10 Facts About Breast Cancer Every Woman Over 40 Should Know About

10 Facts About Breast Cancer Every Woman Over 40 Should Know About

1. The statistics for breast cancer are startling. In the US one woman in nine will develop breast cancer. The figures for most other countries are about the same. We all know someone who has been a victim. Breast cancer is probably one of the scariest, most dreaded diseases that women worry about. Being aware could prevent you becoming another victim – another statistic.

2. Modern technology and new drugs are, thankfully, taking a lot of the pain and suffering and trauma out of actual as well as suspected breast cancer. The secret is to diagnose it early – before it takes hold. Every woman, especially those older than 40, must face the responsibility herself of having regular check-ups – doctors recommend every year!

3. Do not shrug off possible symptoms. Rather let a doctor decide. Surely with something like breast cancer it is heaps better to be safe than sorry! The most common symptoms are: – A lump anywhere in the breast – Pain or tenderness in the breast; swelling or redness – Enlarged lymph nodes (these are the filters along the lymphatic system which circulate a clear fluid through your arteries, cleansing them and keeping your breasts firm.) You should examine your breasts very carefully every month. Even diarise it so you don’t skip a month (then two, or three or four!) Many women discover lumps this way but remember, not all lumps are cause for alarm: some oncologists maintain that up to 80% of lumps are non-cancerous. Check with your doctor to make sure you are not part of the remaining 20%.

4. What then? Your doctor will have examined dozens of lumps in many breasts and will almost certainly be able to reassure you immediately. However, he/she may want you to have a mammogram. The American Cancer Society recommends annual mammograms once women reach 40. Many women are as worried about mammograms as they are about the lumps they have discovered – but modern methods have reduced the discomfort of this diagnostic procedure. Also, new technology, like digital breast imaging, MRI and CAT scans, PET scans and breast ultrasounds, offer a more comfortable way for women to have screening mammograms. Speak to your doctor about the breast cancer dipstick test. In more serious cases, he might prefer to perform a biopsy which involves cutting a tiny sample of tissue from the suspect breast-lump and sending it away for analysis. He might even want to perform an axillary dissection. This involves removing fat layers because body fat might be concealing the nodes and they are unable to determine if there are cancer cells present and, if there are, the extent of the cancer cell’s spread. If the cancer has spread to your lymph nodes he will generally remove between five and twenty-five nodes during a conventional axillary dissection.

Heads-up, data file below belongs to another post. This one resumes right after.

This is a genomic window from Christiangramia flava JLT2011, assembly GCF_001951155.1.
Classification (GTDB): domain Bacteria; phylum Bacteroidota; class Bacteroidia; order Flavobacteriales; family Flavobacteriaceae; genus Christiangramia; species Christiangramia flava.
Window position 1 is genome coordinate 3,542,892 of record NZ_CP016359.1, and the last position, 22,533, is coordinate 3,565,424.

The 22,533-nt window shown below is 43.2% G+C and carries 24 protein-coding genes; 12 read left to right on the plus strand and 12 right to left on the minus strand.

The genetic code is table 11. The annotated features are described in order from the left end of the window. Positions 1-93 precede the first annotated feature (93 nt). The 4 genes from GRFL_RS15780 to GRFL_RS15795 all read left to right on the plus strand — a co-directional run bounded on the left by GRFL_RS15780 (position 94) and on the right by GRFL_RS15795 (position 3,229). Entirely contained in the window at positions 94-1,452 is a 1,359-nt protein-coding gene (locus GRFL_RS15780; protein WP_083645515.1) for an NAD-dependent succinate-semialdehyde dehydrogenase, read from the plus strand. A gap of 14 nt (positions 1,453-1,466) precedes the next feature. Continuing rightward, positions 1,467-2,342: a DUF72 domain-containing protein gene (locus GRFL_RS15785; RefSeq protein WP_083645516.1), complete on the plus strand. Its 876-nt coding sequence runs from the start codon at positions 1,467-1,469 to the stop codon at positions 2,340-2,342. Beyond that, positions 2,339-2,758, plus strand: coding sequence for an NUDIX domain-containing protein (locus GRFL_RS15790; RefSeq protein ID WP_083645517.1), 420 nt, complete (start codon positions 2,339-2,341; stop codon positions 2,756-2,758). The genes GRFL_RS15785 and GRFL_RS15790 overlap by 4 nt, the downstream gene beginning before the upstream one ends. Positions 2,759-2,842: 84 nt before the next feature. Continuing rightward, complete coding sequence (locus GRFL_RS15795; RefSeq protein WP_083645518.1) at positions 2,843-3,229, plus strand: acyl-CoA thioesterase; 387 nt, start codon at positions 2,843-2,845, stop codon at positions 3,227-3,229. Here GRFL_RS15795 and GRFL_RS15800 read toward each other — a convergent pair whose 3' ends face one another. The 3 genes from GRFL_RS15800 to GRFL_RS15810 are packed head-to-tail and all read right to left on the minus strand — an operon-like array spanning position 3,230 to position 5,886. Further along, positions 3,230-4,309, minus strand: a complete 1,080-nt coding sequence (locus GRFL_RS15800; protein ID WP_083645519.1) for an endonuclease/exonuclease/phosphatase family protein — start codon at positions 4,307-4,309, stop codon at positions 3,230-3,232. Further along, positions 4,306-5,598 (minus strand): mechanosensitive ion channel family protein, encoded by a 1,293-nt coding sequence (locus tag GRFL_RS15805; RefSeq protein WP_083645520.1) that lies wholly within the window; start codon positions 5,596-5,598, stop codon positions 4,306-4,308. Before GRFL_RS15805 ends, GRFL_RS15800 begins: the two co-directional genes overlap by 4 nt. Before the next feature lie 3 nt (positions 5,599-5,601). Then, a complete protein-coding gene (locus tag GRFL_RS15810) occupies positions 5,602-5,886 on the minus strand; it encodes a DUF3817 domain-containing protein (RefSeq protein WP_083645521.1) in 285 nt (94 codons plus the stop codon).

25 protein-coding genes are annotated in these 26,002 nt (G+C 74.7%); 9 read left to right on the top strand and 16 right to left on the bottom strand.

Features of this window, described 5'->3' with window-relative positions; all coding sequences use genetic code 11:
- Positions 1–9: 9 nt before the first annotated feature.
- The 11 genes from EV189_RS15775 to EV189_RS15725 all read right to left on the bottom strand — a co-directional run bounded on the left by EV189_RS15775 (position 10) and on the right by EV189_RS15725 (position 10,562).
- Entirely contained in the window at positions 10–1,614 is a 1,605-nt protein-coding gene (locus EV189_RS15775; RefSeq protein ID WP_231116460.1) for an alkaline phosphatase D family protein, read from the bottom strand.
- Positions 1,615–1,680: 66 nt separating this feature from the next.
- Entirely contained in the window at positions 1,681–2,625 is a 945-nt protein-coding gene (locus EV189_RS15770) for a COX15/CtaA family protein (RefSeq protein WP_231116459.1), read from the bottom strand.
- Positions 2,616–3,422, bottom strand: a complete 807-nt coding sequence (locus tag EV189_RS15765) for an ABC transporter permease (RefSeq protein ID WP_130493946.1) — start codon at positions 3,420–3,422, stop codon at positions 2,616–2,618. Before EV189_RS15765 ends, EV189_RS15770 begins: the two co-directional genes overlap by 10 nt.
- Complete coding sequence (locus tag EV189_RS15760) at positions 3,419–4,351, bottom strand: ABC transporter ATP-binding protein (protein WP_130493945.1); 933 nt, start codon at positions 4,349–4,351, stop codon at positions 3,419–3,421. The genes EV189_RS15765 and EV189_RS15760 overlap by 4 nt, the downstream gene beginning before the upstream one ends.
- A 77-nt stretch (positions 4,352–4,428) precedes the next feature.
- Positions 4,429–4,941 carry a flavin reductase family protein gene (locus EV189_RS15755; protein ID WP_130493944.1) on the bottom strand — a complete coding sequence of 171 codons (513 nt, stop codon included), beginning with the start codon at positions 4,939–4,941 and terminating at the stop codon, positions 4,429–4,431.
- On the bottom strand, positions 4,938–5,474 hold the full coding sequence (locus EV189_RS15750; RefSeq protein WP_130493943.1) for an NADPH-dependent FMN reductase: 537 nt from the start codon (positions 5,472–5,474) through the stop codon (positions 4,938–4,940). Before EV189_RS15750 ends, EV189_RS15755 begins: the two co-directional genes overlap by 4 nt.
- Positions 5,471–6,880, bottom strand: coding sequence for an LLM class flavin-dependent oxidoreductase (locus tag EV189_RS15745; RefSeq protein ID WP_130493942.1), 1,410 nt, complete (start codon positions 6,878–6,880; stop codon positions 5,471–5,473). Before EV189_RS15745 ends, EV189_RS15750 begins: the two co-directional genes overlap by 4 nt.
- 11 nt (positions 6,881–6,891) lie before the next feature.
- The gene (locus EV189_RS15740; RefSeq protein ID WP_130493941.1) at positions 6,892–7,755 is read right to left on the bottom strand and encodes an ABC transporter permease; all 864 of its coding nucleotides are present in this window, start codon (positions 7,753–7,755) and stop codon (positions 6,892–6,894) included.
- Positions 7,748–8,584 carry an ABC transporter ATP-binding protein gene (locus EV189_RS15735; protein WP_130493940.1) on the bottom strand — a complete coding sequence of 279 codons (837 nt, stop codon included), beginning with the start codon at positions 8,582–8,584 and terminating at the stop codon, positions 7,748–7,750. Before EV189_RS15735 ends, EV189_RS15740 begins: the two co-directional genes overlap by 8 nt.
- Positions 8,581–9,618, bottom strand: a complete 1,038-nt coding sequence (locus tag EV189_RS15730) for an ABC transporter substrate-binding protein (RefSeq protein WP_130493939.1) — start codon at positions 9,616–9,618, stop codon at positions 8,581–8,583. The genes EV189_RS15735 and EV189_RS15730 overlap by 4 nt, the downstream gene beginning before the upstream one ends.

5. Most women worry that, if cancer cells are discovered, they will automatically have to have the breast removed. Because of the perceived disfigurement that results from a mastectomy, it is a very real nightmare that every woman hopes never to have to face. You can take comfort from the fact that lumpectomy (the removal of just the lump and some of the normal tissue that surrounds it,) radiation treatment and prescription drugs are effective alternatives and that usually, a mastectomy is the last resort.

6. The oncologist might prescribe chemotherapy which involves ” a chemical substance used for the treatment of infectious diseases or the prevention of diseases.” This includes SERMs, aromatase inhibitors, and progestins. Wikipedia describes chemotherapy, in the most simple sense, as the treatment of an ailment by chemicals especially by killing micro-organisms or cancerous cells.

7. Newer anti-cancer drugs act directly against abnormal proteins in cancer cells; this is termed targeted therapy.

8. In summary, women over 40 should not become paranoid about getting breast cancer but should respect the fact that the ailment is more common after the age of 40. This means more care and attention should be given to your regular monthly self-examination routine and that any abnormality in your breasts should be taken seriously.

9. Do not try to self-diagnose. Do not shrug off a small lump as “probably nothing serious.” Treat tenderness, swelling, redness or pain as symptoms of something – not necessarily breast cancer but something worth a doctor’s expert diagnosis. The earlier you treat breast cancer the better the chances of a total recovery. The longer you leave things, the greater the problem becomes.

10. Playing safe is far, far better than losing a breast. Even if it is only a tiny lump or a seemingly trivial symptom, let you doctor have a look at it. He or she will admire you for not taking any chances.

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